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Free Printables: What NOT to Say (and what TO say) to a Loved One Leaving the Church

By Common Consent published my guest blog today about what not to say to a loved one leaving the Church. I’ve had a handful of requests for PDF printables of the lists in the article…so here you go!

What NOT to Say to a Loved One Leaving the Church (Printable PDF Download)

What TO SAY to a Loved One Leaving the Church (Printable PDF Download)

25 Things TO say to a loved one leaving the Faith(1)
25 Things Not to say to a loved one leaving the Faith(2)

Download FREE chapter of The Assertiveness Guide for Women

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Dial Down the Holiday Drama: Vibrant Life Magazine

Is a drama king or queen overthrowing your holiday celebrations? I share tips to manage difficult in-laws, volatile children, and those passive-aggressive comments during family gatherings in this Vibrant Life magazine article.

5 Steps to a Powerful Apology: Studio 5

5 steps to powerful apology

Human beings are prone to mistakes, and we all have the experience of doing or saying something that has hurt another person (even someone we value and love). In order to repair those precious relationships, it is often necessary to apologize. But simply saying, “I’m sorry” is rarely enough. Here are 5 steps to giving a powerful, sincere apology:

1) Own Your Part

To truly mean that you are sorry, you need to own up to the specific thing you said or did that contributed to the other person’s pain. Take full responsibility for the part you played. Avoid general statements (“I’m sorry for whatever I did to hurt you“) or making reservations about the mistake you made. Have the courage to own up to your fault.

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Celebrating Multiple Moms on Mother’s Day: HuffPost Live

Multiple moms on Mother's Day

Families come in many constellations and mother figures come in a variety of forms–bio-mother, step-mothers, mother-in-laws, lesbian mothers, adoptive mother. Watch this lively HuffPost Live panel discussion on celebrating multiple moms on Mother’s Day!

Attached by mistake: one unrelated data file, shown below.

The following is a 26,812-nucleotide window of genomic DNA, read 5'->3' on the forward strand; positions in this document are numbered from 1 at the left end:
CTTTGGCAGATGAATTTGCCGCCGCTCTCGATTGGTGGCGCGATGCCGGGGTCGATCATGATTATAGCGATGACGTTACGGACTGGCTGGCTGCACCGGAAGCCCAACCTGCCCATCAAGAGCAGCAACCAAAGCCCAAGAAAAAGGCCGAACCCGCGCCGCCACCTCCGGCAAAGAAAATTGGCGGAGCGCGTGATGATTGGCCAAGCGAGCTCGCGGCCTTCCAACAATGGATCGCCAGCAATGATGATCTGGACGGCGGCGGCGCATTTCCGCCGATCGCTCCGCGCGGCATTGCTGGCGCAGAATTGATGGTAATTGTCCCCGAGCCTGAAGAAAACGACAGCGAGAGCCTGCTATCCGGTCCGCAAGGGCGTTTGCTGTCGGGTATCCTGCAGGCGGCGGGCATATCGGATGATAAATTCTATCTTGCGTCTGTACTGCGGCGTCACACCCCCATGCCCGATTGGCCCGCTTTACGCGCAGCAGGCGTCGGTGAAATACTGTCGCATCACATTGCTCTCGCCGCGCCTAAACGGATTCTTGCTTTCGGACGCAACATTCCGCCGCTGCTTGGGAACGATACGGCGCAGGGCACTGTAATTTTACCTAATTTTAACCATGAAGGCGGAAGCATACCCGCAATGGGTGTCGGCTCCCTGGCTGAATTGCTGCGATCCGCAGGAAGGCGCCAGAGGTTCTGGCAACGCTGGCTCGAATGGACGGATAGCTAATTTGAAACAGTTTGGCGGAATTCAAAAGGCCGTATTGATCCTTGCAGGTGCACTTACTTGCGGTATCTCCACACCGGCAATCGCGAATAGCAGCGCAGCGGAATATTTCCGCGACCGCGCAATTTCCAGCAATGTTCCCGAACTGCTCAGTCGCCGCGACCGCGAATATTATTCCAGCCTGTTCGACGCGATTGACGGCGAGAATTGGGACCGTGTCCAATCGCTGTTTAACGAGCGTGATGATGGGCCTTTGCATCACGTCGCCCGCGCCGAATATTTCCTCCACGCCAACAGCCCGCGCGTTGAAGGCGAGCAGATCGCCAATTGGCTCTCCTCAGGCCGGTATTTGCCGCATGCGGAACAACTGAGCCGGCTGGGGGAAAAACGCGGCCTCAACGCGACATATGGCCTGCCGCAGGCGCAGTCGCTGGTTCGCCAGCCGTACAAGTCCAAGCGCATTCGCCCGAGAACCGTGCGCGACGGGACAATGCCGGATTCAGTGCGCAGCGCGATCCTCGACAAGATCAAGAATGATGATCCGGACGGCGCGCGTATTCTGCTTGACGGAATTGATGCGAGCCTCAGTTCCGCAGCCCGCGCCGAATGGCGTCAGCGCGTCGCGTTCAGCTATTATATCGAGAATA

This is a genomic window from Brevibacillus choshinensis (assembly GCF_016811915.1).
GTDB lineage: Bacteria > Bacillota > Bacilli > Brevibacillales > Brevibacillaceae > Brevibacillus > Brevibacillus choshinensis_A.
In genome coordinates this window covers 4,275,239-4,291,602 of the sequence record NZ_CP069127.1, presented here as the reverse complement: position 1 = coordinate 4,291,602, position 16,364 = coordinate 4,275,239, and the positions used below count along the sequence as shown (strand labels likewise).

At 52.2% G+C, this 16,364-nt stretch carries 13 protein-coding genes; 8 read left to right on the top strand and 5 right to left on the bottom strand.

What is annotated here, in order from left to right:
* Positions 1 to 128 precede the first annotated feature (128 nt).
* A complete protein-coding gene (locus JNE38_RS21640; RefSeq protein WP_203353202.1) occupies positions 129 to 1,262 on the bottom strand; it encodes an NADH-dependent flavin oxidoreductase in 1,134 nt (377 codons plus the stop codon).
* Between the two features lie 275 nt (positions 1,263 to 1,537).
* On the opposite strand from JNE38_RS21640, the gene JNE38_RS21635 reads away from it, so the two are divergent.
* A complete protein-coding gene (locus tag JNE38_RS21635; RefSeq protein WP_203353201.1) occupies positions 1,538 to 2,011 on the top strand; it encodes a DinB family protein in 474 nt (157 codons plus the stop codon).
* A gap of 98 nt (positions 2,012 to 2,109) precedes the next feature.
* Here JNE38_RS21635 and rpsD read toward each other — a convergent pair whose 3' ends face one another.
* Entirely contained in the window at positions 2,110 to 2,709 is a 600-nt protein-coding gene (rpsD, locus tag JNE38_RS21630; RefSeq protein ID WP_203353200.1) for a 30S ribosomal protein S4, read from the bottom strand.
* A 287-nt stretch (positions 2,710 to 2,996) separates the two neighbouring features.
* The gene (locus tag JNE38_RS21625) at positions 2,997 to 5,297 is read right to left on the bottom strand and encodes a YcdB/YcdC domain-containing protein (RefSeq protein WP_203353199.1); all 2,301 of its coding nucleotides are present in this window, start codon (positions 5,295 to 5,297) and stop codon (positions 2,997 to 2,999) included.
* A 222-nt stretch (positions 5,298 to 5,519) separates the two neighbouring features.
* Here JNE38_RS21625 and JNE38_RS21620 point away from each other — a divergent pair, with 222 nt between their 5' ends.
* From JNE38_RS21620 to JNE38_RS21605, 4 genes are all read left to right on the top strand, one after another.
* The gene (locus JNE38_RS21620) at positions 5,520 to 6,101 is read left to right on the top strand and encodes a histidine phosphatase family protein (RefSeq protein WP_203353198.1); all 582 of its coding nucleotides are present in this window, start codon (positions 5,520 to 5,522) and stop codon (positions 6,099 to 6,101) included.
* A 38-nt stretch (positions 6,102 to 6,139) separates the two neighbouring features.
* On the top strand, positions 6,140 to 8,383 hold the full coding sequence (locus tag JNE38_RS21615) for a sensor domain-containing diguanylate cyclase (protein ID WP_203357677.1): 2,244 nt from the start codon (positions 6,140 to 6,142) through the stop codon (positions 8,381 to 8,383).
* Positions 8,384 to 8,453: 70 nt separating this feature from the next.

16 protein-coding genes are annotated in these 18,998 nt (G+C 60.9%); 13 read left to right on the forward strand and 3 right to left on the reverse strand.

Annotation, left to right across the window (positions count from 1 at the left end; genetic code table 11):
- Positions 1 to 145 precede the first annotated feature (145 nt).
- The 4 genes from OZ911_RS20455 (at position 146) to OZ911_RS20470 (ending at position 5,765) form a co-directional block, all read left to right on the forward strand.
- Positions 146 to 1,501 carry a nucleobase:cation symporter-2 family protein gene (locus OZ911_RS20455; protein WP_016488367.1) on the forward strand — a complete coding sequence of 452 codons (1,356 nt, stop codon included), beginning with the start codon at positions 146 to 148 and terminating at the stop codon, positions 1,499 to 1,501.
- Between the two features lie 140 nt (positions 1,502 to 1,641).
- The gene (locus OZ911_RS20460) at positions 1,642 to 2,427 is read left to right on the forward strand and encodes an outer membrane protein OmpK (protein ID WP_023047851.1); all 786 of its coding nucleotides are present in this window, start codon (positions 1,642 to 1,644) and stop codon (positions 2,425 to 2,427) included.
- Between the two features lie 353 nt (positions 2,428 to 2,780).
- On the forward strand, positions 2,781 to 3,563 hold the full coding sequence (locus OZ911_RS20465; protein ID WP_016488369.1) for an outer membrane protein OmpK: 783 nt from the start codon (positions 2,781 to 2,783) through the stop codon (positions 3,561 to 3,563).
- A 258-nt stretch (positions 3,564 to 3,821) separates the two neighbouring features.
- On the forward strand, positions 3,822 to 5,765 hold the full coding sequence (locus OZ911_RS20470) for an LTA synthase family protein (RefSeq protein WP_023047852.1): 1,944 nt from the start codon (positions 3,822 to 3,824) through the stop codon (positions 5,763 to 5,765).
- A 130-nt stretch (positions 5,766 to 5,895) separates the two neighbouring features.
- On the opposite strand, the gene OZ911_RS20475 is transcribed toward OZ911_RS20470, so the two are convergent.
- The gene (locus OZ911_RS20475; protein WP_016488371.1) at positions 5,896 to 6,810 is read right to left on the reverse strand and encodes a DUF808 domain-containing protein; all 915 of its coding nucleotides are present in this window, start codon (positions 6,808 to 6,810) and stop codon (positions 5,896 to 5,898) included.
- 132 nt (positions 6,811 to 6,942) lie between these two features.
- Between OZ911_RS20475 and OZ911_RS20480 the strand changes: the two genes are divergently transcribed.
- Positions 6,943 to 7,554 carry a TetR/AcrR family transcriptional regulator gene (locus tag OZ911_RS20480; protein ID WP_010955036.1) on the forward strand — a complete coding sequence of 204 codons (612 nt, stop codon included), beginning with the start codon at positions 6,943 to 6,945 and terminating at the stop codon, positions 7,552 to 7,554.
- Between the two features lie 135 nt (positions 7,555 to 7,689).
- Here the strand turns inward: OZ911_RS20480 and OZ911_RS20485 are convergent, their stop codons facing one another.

Hosted by: Caroline Modarressy-Tehrani
Guests:
Dana Rudolph @mombian (Boston, MA) Founder of Mombian: Sustenance for Lesbian Moms
Josh Silverman @DashiNoodleBar (Bellingham, WA) Has 7 Women to Celebrate on Mother’s Day
Julie Hanks @julie_hanks (Salt Lake City, UT) Psychotherapist, Owner and Executive Director of Wasatch Family Therapy
Kellen Kaiser @momsandbombs (San Francisco, CA) Contributor at TheNextFamily.com

How many moms are you recognizing this Mother’s Day?

Should I Forgive My Abusive Mom?

Should I Forgive My Abusive Mom?

I’m giddy about being invited to talk with listeners on the Todd and Erin Morning Show. They’re now on air weekdays at Rewind 100.7 FM! I chatted with caller “Nicole” about whether or not to forgive her mother who has a history of alcoholism and abusive behavior.

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Help Your Man “Lean In” To Fatherhood

Therapist Julie Hanks offers advice on how to help your man more involved in parenting. It’s a strategy that could make your whole family happier.

Facebook executive Sheryl Sandberg’s book “Lean In” encourages women to step up, take risks, and lead in at work, at school, and in their communities. However, for women with children to seize leadership opportunities requires men to lean in more at home. Whether you’re a mother who is working part-time or full-time outside of the home, or you are a stay-at-home mom, there are things we can do encourage our husband’s to lean in to fatherhood. Not only is an involved father necessary for you to embrace leadership opportunities in the community, research consistently shows that your children will benefit from their father’s involvement in their lives. Here are a few of the ways children benefit from having an involved father:

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Cut Down On Family Drama During The Holidays: Studio 5

Through my own personal experience, coupled with professional experience working with families for nearly 20 years, I’ve learned a few helpful strategies for navigating those occasional stressful situations that come whenever families gather.

It’s not your job to make everyone happy
Even though I deal holiday celebrations are associated with happiness, remember that it’s not your job to make everyone happy. Someone will inevitably be disappointed because they didn’t get a gift they were hoping for or because you spent more time with your partner’s family than with them. I worked with a woman in my clinical practice who worked so hard to make sure that everyone delighted with the holiday gifts and family celebrations that she ended up exacerbating her existing physical health problems and had to spend most of the holiday in bed. We worked together to help her let others have the “privilege” of learning how to deal with disappointment and upset.

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